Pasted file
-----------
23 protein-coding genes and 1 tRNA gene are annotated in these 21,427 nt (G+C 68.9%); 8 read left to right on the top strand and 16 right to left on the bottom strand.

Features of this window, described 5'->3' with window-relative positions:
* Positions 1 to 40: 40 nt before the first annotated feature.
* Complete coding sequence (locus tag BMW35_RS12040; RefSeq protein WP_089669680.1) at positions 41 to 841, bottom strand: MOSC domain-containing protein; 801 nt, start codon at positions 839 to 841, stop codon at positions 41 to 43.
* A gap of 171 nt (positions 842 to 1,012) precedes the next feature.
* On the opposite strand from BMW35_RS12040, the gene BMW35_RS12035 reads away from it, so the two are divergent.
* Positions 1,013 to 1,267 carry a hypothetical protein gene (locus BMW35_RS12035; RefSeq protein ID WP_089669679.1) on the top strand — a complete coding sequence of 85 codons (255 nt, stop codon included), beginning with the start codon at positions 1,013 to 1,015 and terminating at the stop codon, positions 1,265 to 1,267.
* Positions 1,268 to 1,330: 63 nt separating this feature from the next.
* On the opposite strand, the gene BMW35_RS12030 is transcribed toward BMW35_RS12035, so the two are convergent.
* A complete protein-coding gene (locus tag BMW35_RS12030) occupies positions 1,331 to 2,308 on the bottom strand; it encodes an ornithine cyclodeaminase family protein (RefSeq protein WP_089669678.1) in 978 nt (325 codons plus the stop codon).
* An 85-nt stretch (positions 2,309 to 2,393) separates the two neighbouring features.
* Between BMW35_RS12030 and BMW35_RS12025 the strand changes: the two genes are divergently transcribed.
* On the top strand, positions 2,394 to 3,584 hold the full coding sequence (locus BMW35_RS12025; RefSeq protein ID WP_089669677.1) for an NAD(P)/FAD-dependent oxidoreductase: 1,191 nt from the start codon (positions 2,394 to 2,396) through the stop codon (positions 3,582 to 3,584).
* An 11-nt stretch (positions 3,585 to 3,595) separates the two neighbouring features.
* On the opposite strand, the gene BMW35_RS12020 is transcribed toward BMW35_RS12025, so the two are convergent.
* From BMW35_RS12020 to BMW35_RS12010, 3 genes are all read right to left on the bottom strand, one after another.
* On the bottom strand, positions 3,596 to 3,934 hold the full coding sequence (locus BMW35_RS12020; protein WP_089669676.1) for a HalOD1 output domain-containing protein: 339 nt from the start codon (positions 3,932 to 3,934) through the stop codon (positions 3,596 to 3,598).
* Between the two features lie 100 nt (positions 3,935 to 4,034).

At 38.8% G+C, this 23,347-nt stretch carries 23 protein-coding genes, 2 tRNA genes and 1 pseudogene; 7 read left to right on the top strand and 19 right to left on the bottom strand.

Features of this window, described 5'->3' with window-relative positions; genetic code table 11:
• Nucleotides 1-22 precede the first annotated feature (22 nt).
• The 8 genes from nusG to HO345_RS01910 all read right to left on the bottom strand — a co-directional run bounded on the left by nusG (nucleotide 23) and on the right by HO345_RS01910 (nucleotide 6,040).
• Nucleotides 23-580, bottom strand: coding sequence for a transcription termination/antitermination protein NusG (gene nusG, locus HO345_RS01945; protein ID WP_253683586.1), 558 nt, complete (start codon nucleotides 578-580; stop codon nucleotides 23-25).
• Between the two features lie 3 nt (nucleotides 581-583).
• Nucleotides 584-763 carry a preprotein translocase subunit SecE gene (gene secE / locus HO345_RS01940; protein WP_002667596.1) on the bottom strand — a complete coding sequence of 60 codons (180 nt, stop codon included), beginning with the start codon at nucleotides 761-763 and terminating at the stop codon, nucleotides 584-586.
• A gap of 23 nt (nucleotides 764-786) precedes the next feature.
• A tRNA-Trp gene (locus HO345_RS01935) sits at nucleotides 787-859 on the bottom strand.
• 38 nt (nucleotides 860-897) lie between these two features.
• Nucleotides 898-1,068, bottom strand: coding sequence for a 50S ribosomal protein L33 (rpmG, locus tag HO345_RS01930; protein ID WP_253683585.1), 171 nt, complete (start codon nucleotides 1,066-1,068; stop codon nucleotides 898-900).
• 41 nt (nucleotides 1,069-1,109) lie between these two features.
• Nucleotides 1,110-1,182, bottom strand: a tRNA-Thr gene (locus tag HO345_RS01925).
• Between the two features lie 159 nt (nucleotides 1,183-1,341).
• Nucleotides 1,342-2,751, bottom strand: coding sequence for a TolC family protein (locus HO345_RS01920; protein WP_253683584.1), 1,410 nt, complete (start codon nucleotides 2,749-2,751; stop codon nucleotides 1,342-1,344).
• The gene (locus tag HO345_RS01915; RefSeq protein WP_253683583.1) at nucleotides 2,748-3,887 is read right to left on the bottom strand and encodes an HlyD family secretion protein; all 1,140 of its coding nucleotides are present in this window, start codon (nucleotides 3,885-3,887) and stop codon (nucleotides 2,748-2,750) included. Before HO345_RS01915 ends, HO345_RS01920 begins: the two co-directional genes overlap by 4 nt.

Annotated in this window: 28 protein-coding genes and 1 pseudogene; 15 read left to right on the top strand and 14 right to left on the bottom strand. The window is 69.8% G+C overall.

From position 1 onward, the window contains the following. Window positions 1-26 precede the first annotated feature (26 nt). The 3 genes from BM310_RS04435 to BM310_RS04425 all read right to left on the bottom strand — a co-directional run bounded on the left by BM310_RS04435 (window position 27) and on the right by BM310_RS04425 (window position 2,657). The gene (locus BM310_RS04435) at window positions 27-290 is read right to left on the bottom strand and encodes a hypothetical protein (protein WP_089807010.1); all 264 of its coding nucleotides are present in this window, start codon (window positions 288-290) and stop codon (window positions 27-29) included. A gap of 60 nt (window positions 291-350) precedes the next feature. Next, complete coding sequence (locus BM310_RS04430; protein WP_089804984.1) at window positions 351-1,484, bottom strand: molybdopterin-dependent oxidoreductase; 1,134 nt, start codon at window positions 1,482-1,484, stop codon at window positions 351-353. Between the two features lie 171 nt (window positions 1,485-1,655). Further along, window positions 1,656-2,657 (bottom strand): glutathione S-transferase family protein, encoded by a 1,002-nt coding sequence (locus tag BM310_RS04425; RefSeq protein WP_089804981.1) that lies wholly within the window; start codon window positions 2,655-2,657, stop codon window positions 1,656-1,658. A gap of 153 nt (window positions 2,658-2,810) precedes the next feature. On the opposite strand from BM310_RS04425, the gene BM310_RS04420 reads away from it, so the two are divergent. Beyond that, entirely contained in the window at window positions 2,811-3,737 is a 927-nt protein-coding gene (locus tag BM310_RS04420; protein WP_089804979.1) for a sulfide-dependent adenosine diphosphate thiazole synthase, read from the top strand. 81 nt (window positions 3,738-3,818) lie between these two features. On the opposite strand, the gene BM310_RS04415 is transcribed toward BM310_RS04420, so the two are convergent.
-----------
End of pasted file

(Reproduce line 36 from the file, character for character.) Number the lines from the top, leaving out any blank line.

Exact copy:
From position 1 onward, the window contains the following. Window positions 1-26 precede the first annotated feature (26 nt). The 3 genes from BM310_RS04435 to BM310_RS04425 all read right to left on the bottom strand — a co-directional run bounded on the left by BM310_RS04435 (window position 27) and on the right by BM310_RS04425 (window position 2,657). The gene (locus BM310_RS04435) at window positions 27-290 is read right to left on the bottom strand and encodes a hypothetical protein (protein WP_089807010.1); all 264 of its coding nucleotides are present in this window, start codon (window positions 288-290) and stop codon (window positions 27-29) included. A gap of 60 nt (window positions 291-350) precedes the next feature. Next, complete coding sequence (locus BM310_RS04430; protein WP_089804984.1) at window positions 351-1,484, bottom strand: molybdopterin-dependent oxidoreductase; 1,134 nt, start codon at window positions 1,482-1,484, stop codon at window positions 351-353. Between the two features lie 171 nt (window positions 1,485-1,655). Further along, window positions 1,656-2,657 (bottom strand): glutathione S-transferase family protein, encoded by a 1,002-nt coding sequence (locus tag BM310_RS04425; RefSeq protein WP_089804981.1) that lies wholly within the window; start codon window positions 2,655-2,657, stop codon window positions 1,656-1,658. A gap of 153 nt (window positions 2,658-2,810) precedes the next feature. On the opposite strand from BM310_RS04425, the gene BM310_RS04420 reads away from it, so the two are divergent. Beyond that, entirely contained in the window at window positions 2,811-3,737 is a 927-nt protein-coding gene (locus tag BM310_RS04420; protein WP_089804979.1) for a sulfide-dependent adenosine diphosphate thiazole synthase, read from the top strand. 81 nt (window positions 3,738-3,818) lie between these two features. On the opposite strand, the gene BM310_RS04415 is transcribed toward BM310_RS04420, so the two are convergent.